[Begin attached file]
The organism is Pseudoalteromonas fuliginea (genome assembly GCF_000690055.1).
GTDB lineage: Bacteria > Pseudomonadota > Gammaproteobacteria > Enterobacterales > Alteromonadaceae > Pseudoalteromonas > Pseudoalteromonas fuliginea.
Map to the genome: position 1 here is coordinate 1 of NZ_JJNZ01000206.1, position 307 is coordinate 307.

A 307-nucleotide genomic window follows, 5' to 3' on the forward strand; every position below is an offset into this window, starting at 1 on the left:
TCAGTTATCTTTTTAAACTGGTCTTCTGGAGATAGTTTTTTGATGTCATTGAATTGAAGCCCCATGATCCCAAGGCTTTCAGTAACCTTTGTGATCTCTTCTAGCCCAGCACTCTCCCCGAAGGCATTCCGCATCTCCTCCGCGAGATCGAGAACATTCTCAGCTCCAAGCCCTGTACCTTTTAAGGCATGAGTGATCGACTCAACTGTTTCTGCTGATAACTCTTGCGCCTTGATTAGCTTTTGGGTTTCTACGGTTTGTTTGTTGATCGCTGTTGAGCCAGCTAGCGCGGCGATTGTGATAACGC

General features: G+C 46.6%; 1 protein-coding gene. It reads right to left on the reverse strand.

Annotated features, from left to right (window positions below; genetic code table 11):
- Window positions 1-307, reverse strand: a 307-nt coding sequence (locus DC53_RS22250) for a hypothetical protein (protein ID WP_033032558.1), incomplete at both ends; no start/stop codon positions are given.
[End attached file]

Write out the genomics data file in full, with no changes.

The organism is Pseudoalteromonas fuliginea (genome assembly GCF_000690055.1).
GTDB lineage: Bacteria > Pseudomonadota > Gammaproteobacteria > Enterobacterales > Alteromonadaceae > Pseudoalteromonas > Pseudoalteromonas fuliginea.
Map to the genome: position 1 here is coordinate 1 of NZ_JJNZ01000206.1, position 307 is coordinate 307.

A 307-nucleotide genomic window follows, 5' to 3' on the forward strand; every position below is an offset into this window, starting at 1 on the left:
TCAGTTATCTTTTTAAACTGGTCTTCTGGAGATAGTTTTTTGATGTCATTGAATTGAAGCCCCATGATCCCAAGGCTTTCAGTAACCTTTGTGATCTCTTCTAGCCCAGCACTCTCCCCGAAGGCATTCCGCATCTCCTCCGCGAGATCGAGAACATTCTCAGCTCCAAGCCCTGTACCTTTTAAGGCATGAGTGATCGACTCAACTGTTTCTGCTGATAACTCTTGCGCCTTGATTAGCTTTTGGGTTTCTACGGTTTGTTTGTTGATCGCTGTTGAGCCAGCTAGCGCGGCGATTGTGATAACGC

General features: G+C 46.6%; 1 protein-coding gene. It reads right to left on the reverse strand.

Annotated features, from left to right (window positions below; genetic code table 11):
- Window positions 1-307, reverse strand: a 307-nt coding sequence (locus DC53_RS22250) for a hypothetical protein (protein ID WP_033032558.1), incomplete at both ends; no start/stop codon positions are given.